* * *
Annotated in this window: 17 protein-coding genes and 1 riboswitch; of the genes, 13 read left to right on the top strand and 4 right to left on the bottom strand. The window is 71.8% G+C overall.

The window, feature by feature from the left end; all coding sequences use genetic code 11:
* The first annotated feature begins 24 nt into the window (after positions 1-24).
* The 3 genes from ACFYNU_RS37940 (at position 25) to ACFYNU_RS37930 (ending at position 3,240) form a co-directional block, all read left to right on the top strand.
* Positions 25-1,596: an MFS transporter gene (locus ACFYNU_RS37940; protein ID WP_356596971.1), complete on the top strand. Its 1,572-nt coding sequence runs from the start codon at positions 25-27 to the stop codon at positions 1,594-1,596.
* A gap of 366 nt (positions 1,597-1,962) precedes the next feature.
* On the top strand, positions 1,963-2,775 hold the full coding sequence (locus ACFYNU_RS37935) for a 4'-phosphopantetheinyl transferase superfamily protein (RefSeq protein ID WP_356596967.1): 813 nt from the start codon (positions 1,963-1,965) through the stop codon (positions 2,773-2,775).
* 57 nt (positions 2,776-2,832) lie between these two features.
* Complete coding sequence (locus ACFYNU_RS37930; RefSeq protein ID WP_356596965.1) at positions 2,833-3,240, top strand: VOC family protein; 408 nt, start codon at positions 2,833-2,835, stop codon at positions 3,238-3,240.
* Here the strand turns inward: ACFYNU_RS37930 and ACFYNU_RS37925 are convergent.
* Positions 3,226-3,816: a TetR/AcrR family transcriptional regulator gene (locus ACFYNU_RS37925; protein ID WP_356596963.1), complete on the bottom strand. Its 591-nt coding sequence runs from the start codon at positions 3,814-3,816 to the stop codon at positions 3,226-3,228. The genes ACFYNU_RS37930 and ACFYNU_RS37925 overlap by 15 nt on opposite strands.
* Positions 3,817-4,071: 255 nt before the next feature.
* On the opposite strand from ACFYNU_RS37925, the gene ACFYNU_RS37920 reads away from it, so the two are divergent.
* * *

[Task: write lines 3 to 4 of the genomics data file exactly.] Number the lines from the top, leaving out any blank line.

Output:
* The first annotated feature begins 24 nt into the window (after positions 1-24).
* The 3 genes from ACFYNU_RS37940 (at position 25) to ACFYNU_RS37930 (ending at position 3,240) form a co-directional block, all read left to right on the top strand.